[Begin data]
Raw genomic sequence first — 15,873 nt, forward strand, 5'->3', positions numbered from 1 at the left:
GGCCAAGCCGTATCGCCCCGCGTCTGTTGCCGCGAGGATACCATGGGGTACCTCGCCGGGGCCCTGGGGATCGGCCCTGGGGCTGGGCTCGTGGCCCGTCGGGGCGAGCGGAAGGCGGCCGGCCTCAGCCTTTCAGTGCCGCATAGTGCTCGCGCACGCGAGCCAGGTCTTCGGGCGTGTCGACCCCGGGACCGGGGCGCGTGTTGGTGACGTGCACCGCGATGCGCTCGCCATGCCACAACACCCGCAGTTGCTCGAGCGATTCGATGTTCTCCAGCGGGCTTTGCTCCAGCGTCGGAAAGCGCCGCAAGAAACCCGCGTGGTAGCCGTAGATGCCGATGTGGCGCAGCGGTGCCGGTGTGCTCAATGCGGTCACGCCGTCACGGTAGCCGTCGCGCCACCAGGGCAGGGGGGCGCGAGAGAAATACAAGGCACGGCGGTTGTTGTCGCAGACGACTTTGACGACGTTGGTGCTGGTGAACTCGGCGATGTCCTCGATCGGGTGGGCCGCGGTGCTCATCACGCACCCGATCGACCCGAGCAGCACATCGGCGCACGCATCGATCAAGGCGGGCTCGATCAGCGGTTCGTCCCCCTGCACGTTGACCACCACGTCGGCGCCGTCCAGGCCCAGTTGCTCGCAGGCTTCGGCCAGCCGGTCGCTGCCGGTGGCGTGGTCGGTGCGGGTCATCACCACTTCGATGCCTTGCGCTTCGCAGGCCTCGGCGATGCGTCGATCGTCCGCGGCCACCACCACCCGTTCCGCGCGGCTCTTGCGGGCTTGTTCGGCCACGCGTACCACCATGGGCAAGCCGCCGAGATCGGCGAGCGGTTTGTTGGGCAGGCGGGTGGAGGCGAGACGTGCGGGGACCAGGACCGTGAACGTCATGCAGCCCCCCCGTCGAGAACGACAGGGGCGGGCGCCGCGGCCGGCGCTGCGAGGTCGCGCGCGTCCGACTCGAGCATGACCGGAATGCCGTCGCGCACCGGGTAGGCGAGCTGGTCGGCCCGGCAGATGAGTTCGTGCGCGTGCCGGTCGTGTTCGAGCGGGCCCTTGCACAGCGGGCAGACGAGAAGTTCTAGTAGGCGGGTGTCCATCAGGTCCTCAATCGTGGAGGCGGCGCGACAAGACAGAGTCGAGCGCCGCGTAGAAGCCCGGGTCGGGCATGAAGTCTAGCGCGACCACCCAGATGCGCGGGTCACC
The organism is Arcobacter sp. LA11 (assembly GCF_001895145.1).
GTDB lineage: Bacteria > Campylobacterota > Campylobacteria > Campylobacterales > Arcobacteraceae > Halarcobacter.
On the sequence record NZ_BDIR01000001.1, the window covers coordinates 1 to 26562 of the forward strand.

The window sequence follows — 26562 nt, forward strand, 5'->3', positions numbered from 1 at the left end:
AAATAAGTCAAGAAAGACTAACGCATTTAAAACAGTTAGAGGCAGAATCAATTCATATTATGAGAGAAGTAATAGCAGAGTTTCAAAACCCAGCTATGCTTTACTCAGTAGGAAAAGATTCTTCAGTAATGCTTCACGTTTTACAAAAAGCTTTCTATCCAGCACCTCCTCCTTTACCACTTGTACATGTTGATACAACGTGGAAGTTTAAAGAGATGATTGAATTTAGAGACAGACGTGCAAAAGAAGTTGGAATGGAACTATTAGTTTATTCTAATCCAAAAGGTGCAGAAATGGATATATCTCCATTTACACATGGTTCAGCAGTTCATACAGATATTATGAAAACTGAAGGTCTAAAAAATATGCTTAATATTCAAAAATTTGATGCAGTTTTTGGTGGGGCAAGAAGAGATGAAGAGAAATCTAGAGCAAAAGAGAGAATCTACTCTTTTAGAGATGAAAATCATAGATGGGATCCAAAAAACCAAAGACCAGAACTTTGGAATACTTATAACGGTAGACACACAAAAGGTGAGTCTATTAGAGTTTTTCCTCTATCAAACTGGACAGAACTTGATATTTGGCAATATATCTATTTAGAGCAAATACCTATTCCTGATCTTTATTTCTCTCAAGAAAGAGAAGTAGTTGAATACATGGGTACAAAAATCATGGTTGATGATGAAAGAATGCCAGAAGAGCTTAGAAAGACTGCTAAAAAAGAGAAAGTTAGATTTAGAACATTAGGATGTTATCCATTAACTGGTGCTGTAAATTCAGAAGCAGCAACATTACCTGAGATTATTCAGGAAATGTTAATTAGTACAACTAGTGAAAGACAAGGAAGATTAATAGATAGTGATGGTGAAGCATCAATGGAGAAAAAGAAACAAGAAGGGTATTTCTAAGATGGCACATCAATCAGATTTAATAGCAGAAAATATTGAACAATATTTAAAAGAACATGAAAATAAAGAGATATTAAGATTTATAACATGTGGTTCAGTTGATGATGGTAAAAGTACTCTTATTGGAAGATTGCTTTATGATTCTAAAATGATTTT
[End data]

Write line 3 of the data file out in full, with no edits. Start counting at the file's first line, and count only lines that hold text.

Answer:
The organism is Arcobacter sp. LA11 (assembly GCF_001895145.1).